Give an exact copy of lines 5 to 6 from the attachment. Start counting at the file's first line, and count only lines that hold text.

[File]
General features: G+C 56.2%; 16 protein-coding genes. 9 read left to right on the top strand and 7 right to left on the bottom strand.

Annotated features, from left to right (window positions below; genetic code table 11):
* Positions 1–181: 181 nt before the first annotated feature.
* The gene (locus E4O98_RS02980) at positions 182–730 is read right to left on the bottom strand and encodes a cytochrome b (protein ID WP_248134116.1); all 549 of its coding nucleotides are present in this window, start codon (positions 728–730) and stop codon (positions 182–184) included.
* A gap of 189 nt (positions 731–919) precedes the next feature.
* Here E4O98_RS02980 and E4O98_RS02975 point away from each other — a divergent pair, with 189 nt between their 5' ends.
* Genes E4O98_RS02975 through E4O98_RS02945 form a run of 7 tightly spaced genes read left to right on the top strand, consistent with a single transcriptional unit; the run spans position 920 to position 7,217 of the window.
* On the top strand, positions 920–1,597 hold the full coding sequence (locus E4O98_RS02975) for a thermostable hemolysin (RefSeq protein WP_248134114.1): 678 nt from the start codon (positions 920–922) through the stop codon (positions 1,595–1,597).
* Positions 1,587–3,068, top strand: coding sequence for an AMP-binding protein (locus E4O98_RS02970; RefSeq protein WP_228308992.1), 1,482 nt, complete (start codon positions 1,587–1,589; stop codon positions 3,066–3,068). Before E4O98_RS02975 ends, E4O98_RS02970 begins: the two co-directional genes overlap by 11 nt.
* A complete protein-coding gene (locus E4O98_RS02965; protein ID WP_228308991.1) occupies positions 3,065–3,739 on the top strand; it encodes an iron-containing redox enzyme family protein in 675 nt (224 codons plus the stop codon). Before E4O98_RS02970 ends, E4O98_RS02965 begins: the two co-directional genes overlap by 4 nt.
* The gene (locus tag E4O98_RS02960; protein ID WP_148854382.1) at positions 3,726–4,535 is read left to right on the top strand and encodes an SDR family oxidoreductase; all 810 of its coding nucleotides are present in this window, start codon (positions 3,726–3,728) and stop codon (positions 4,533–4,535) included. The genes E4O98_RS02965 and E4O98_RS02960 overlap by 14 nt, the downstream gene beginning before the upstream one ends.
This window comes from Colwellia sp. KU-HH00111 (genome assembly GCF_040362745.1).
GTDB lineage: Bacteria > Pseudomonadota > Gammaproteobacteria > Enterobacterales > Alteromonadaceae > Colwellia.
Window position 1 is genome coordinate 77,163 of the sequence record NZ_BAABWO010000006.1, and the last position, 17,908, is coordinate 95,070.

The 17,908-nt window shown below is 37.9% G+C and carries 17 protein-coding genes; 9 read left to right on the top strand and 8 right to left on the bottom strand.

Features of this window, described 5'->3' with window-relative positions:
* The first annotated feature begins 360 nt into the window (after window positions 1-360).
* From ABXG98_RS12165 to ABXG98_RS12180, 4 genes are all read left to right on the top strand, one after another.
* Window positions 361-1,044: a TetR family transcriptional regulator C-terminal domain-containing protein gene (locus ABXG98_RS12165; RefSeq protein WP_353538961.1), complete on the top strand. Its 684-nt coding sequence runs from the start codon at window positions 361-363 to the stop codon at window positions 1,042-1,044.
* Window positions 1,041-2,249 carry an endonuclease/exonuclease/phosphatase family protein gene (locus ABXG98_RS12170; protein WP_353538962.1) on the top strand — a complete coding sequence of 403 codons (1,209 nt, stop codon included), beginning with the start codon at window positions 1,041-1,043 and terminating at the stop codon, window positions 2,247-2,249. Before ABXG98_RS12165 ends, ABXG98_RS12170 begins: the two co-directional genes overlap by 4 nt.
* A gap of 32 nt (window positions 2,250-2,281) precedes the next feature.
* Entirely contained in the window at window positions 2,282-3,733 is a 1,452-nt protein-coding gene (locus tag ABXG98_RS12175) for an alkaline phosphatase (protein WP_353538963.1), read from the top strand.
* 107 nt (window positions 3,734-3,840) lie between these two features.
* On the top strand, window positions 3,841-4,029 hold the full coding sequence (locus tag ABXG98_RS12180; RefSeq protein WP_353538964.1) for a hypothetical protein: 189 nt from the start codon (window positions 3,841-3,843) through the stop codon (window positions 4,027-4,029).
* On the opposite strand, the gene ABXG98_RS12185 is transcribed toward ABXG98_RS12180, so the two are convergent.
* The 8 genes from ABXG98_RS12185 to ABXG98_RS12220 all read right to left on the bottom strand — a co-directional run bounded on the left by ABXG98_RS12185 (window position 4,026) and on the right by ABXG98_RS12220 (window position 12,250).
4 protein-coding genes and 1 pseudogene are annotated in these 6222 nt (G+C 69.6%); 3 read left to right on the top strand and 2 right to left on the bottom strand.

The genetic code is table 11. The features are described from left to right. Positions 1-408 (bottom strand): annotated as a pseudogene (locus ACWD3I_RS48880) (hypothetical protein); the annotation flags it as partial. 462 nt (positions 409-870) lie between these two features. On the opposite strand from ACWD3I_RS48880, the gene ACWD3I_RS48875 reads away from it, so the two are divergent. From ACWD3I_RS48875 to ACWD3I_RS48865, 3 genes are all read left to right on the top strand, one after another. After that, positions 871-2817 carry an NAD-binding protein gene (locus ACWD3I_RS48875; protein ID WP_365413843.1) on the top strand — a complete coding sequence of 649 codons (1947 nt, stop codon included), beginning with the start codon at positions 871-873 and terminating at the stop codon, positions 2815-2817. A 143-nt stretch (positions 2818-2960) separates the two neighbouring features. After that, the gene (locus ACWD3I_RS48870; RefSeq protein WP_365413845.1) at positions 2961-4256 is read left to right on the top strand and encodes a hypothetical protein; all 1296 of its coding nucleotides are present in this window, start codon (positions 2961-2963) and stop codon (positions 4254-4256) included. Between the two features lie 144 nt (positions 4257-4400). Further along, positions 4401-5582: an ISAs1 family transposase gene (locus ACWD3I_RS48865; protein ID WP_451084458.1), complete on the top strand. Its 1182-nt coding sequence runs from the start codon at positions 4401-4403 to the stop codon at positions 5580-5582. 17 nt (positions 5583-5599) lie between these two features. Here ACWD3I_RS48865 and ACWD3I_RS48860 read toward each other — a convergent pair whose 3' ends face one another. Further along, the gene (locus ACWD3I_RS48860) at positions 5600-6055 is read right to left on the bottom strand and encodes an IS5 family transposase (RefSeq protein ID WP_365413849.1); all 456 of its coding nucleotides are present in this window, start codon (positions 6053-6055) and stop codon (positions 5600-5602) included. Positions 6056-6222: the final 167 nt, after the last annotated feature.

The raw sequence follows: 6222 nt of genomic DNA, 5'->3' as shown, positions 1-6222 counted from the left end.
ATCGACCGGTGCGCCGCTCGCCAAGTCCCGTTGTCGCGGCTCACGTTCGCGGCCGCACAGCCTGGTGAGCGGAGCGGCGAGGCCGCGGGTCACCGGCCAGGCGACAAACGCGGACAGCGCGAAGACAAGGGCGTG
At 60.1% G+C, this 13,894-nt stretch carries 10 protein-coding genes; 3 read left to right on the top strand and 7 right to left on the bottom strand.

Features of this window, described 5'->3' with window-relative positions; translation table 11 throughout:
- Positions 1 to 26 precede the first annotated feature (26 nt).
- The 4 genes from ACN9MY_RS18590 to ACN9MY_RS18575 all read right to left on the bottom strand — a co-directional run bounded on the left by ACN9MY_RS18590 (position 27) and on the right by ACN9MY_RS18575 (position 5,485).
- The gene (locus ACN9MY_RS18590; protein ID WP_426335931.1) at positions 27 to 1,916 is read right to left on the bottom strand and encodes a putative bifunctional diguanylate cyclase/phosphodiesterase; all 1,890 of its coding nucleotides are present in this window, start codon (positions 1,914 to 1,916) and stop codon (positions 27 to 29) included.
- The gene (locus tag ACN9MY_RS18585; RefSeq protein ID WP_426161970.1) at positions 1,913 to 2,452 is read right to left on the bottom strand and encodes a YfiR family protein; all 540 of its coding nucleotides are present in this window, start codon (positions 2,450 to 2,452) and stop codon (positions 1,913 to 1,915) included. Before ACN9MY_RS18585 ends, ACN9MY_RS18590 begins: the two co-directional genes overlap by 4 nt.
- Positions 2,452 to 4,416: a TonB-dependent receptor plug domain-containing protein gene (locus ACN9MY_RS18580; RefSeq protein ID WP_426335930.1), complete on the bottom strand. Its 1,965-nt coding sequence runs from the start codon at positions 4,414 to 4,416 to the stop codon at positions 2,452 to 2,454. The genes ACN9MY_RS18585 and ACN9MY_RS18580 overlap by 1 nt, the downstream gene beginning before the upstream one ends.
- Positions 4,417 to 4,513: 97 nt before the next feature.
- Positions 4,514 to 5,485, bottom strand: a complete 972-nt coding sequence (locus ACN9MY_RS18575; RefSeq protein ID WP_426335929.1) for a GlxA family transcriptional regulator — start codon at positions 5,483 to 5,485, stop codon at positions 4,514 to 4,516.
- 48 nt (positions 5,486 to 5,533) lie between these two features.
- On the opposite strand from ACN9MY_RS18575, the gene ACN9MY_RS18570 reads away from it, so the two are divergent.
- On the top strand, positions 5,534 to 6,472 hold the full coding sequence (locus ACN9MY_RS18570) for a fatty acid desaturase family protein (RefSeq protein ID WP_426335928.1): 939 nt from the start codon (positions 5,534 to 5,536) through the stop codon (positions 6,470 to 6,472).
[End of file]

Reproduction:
* A gap of 189 nt (positions 731–919) precedes the next feature.
* Here E4O98_RS02980 and E4O98_RS02975 point away from each other — a divergent pair, with 189 nt between their 5' ends.